What exactly do we mean by validity.  We’ll use the analogy of a driving test to explore examples of the three definitions. Face validity is all about testing relevant skills (such as knowledge of the Highway Code, as opposed to knowledge of Formula 1 trivia).  Content validity tests a wide enough breadth of the capabilities required for the role (such as the use of both the written test and the practical test for learner drivers). And predictive validity indicates the correlation between success in the test and subsequent success in the role (ability to drive competently and safely after passing the test).

Back in the world of recruitment, there are a number of ways in which you can increase the validity of your process.  First, let’s take the interview itself.  It is widely recognised by professional bodies such as the Chartered Institute of Personnel and Development (CIPD) that the more structured an interview, the greater its validity.  Hence the value of a carefully planned, competency based interview process which is adopted consistently with all candidates and clearly reflects the key requirements of the role. Ideally no interview decision will be made unilaterally; panel interviews and / or multiple stage interviews, involving several key stakeholders in the role, all help to ratify the decision made on each candidate.

Beyond the interview, there’s referencing, work samples and practical tests.  All of these add value in helping to predict both fit and capability, two equally important concepts which should influence any hiring decision.  Ideally though, a fully stocked recruitment toolkit contains some form of ability and personality testing.  Designed to assess and predict both capability and fit for the role, these can offer valuable supplementary insight into the suitability of candidates for a given role.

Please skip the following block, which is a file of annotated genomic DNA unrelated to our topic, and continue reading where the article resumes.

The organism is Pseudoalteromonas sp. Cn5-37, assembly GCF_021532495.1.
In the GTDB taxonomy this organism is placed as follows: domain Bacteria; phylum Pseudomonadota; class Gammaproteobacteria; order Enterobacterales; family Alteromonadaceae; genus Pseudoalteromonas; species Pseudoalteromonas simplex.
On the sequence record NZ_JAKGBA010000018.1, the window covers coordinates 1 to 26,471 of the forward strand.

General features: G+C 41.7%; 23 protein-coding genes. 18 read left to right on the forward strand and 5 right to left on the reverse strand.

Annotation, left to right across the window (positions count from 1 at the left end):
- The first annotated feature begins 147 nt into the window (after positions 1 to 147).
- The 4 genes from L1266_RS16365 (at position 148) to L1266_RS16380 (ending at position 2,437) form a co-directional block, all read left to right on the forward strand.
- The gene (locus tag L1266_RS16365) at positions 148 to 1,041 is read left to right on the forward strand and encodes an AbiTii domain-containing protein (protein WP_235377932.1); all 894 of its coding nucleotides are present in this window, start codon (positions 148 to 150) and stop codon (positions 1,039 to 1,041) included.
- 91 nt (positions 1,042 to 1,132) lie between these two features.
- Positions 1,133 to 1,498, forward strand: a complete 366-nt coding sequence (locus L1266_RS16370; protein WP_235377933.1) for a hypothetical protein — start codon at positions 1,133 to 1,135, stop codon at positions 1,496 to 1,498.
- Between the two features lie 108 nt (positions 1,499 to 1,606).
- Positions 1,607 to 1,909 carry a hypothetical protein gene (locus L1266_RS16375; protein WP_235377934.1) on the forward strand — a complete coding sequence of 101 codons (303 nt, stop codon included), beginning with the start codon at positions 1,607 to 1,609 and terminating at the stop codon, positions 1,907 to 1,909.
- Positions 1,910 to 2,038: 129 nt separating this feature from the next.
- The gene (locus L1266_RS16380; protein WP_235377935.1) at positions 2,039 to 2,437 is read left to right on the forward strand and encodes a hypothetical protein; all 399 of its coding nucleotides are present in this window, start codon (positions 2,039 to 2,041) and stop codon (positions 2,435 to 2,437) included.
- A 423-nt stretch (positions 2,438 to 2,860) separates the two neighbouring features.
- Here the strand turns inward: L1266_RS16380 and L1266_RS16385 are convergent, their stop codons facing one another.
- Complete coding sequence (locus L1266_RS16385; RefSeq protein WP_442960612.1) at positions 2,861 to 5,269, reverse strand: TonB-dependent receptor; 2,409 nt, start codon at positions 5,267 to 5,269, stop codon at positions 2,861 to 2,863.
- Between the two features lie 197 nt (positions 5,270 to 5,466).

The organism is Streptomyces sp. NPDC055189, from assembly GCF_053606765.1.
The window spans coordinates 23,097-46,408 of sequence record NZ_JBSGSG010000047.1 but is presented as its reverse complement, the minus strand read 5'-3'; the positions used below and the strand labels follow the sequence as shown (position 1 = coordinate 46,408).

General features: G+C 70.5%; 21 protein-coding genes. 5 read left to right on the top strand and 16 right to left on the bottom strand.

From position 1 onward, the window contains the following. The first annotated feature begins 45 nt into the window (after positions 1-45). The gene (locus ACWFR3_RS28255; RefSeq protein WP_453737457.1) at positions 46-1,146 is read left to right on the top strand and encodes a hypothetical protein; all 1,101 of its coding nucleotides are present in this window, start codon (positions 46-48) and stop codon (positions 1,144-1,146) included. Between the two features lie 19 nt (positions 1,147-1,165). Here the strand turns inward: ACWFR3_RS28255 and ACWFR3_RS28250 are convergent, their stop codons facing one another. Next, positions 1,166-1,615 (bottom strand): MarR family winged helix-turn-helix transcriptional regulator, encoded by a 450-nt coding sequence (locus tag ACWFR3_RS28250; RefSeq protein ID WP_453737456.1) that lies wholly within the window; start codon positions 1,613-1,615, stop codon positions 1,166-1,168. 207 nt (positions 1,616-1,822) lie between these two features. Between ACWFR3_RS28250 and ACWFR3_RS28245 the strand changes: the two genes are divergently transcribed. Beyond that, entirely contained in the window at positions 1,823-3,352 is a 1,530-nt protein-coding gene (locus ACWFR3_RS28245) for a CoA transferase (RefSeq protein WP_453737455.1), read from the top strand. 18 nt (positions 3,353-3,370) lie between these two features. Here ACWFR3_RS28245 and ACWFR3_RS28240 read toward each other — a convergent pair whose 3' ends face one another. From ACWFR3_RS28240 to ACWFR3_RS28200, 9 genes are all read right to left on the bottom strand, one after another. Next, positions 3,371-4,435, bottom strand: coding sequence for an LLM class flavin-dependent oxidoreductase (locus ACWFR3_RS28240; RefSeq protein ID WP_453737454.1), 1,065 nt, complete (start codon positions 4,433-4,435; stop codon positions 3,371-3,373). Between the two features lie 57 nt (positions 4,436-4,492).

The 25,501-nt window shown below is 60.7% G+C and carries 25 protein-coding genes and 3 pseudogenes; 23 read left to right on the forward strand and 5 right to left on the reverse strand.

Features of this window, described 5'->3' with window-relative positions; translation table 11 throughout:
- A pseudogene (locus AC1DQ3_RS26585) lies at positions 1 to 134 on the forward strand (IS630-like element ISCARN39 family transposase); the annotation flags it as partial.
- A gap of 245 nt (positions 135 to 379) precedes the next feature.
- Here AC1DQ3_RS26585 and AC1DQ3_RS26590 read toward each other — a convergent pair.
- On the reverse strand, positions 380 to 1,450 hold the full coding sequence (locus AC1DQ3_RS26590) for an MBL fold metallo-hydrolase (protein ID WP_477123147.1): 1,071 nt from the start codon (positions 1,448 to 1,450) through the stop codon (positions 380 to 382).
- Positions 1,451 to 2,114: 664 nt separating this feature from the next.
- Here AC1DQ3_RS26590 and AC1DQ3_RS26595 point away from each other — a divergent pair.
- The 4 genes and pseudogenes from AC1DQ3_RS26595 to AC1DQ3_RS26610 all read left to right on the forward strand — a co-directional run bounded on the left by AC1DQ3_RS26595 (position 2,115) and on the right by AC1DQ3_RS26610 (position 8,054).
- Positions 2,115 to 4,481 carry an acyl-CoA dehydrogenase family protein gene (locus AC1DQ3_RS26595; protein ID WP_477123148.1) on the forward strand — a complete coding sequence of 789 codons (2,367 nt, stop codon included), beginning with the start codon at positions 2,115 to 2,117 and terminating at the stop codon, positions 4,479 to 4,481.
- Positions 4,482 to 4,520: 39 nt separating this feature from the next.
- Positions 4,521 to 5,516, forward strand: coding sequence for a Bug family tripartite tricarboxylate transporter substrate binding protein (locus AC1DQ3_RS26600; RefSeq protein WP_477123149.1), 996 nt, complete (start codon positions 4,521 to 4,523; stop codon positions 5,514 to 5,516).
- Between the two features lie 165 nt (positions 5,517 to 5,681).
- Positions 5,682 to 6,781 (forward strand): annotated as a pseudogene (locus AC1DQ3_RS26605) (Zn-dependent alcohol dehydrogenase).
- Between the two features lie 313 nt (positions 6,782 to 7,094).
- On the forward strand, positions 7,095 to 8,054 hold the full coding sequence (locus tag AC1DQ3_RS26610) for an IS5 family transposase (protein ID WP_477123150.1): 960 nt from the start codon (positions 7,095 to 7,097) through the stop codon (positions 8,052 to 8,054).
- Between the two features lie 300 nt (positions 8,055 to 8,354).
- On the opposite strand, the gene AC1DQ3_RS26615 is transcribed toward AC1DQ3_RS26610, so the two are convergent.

Personality and ability tests such as those provided by great{with}talent ( offer so much more than just a recruitment tool. The insight gained from the resulting reports and detailed feedback can also provide the basis for valuable development planning from day one of employment.  Their exceptionally high face, content and predictive validity make them an invaluable tool for assessing not only candidate capability, but also preferred work styles, learning styles, engagement drivers, and personality traits, thereby offering a far more informative and sophisticated means of constructing teams that are likely to work effectively together on all levels over both the short and the long term.

So, if making hiring decisions has thus far always been fraught with dilemma, maybe it is time to add a new suite of tools to your recruitment armoury. And if you’ve yet to be convinced about the value of personality and ability testing as part of your recruitment process, take a free 30 day trial on us, and see for yourself.